I was just thinking about how expectations have changed so much in regards to technology over the past decade or two. It's really amazing to me, to see the "new generation of expectations."
I, not being that old, still remember the days of brick sized cell phones at $2/minute and eagerly waiting 25 minutes to load up "missile command" on my friend's Commodore64!
Now I see teenagers these days who carry around cellphones with multi-megapixel cameras, playing unbelievable games on PlayStation 3. And even then, those gadgets and games will be considered obsolete within a few years.
The expectations have grown such that a simple landline phone call is unheard of (remember corded phones?!) and when a teen is shown a video-conference, they immediately expect a high definition (HD) experience. "I mean, that IS how it should be, right?"
This, to me, is what I think of as the "generation of consumers," because it seems like teenagers today simply want and demand. They are quick to point out when something isn't up to their expectations and that has been a boon to creativity and advancement.
For the innovators and developers of the world, it's a frustration that must be endured in order to bring the minimum of what's expected. And when we achieve that magic and greatness, the response is often: "Great. Now let's see how we can re-design this and have you start over or let's add this-and-that." Ain't No Rest For The Wicked.
Ultimately, though, this is the way of the world and the way that people have become accustomed. As a result, we must accept and adapt.
In our market of capturing and delivering "website screenshots automatically," the challenges are to provide an "instant" response on all requests and simultaneously provide a portal that makes it stupid-simple to do everything everyone wants to do (in every language around the world), even though we cannot emphasize everything. I am reminded of the saying:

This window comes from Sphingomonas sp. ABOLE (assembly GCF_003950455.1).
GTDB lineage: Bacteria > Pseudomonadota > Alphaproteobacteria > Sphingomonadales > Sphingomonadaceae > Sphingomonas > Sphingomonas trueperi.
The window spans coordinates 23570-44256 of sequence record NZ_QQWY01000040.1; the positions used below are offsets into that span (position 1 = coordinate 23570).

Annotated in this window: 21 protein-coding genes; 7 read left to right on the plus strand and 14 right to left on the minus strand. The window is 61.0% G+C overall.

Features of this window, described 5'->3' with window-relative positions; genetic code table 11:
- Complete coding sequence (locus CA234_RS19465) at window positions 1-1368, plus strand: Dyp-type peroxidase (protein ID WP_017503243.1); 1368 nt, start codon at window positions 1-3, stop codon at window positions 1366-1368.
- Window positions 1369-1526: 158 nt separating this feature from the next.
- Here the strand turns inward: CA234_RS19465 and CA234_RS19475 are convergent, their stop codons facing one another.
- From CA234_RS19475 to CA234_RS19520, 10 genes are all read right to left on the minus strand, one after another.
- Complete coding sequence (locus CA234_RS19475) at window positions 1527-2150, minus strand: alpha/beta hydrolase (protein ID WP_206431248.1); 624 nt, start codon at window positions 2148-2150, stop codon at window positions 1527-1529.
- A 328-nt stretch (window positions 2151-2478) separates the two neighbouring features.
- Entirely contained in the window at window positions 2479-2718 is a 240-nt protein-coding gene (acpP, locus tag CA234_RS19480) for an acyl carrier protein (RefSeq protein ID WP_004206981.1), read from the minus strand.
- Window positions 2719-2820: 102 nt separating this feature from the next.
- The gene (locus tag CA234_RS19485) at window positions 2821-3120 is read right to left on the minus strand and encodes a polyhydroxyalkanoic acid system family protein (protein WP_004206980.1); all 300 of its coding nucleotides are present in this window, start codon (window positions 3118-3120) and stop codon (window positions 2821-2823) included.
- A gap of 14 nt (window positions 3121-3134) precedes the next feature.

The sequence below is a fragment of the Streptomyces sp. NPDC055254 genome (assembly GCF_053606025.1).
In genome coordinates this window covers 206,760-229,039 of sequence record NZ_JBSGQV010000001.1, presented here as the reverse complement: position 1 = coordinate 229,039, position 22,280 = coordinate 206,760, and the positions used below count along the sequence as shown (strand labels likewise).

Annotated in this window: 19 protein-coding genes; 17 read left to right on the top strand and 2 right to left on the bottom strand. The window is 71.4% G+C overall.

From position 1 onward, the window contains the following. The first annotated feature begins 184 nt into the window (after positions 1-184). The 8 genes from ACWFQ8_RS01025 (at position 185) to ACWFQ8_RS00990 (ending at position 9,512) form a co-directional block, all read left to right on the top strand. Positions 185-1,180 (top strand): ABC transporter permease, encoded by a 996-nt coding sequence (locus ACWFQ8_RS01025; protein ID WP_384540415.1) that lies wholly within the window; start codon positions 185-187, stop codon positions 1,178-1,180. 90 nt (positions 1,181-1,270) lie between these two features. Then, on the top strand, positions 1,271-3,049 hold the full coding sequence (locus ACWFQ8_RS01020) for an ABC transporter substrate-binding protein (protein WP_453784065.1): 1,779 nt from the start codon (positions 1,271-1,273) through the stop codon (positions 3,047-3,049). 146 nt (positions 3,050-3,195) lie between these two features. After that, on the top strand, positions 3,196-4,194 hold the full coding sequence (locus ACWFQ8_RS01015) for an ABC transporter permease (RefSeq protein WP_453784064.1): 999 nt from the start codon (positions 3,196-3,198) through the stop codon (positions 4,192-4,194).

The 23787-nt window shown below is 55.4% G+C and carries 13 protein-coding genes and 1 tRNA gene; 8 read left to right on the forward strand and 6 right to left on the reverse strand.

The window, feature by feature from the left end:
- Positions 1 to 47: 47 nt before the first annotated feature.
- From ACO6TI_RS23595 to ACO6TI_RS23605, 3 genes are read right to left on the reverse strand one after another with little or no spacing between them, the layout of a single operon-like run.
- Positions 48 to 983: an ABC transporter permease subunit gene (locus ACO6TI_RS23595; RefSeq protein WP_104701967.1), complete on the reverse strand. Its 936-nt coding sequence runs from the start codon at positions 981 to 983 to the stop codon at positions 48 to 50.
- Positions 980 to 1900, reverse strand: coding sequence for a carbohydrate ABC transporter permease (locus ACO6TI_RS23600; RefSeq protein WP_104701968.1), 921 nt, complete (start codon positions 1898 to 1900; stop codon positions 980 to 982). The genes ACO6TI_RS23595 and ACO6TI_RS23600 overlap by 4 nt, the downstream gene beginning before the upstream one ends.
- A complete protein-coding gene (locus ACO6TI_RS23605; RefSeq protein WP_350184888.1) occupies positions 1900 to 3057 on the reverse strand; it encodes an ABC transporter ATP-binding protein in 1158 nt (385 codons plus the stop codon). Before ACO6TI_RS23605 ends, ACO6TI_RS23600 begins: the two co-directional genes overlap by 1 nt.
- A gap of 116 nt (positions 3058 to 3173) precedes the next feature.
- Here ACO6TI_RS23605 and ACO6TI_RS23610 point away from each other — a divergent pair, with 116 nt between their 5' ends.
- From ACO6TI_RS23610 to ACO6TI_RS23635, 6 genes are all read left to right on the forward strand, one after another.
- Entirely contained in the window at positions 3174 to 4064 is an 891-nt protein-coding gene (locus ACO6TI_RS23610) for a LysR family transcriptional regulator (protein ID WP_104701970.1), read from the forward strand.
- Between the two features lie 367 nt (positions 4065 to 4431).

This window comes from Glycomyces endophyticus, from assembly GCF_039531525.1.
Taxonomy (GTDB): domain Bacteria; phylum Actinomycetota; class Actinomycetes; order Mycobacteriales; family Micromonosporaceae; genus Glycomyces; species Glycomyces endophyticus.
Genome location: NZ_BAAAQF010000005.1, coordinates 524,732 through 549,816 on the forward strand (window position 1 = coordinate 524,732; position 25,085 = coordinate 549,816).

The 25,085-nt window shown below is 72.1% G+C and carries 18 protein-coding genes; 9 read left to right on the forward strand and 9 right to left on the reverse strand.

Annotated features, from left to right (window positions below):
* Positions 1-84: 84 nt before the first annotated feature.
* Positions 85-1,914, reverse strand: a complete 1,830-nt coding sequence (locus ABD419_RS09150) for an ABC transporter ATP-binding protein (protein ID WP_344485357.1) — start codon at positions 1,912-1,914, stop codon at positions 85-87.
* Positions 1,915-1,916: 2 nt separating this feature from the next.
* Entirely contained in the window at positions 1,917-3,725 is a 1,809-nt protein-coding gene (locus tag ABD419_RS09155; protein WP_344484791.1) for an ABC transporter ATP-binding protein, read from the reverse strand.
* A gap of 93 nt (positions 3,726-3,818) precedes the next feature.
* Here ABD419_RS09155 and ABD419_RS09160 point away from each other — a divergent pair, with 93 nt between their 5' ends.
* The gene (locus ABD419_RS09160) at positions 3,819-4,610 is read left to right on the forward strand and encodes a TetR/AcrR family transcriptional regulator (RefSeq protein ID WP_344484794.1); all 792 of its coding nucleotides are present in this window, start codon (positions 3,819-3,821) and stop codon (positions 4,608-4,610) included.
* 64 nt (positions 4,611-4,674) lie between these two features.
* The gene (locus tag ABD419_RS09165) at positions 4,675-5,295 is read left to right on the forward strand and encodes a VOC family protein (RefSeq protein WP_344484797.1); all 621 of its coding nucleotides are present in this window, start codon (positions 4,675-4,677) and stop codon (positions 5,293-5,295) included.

"If you emphasize everything; then you emphasize nothing."
We are always fighting the thought of what is most important to users and no matter what we decide, someone will call and say: "There is absolutely no way to do x-y-z", even when the link to do it is right there on the page.
In the end, we must strive for the goals of maintaining the largest instantly available inventory of screenshots, making the service affordable (or even free) for all, and making it simple enough for even the casual webmaster to use.
Back when I started this service in BETA in late 2007, I can't tell you how many people told me it would be impossible to automate this service on a *nix platform. Several consulting firms declined the project, saying it was unlikely to get a stable system working and that I needed to use a script based on Windows, using Internet Explorer. I knew that wasn't the best solution and that using a webkit render engine set atop a *nix foundation was the lowest-cost way to go and after months of obstacles, I managed to make the magic happen. Initially, I managed to automate three(3) captures in-a-row before the script crashed... and I was ecstatic. Within months, I had a fairly stable system and now, years later, we are capturing between 1-2 million per month and delivering nearly 100 million per month.
We have achieved greatness before and we will continue to strive to meet everyone's expectations. I am proud to be a part of this great company and I look forward to watching it continue to grow with the support of its loyal users, like you!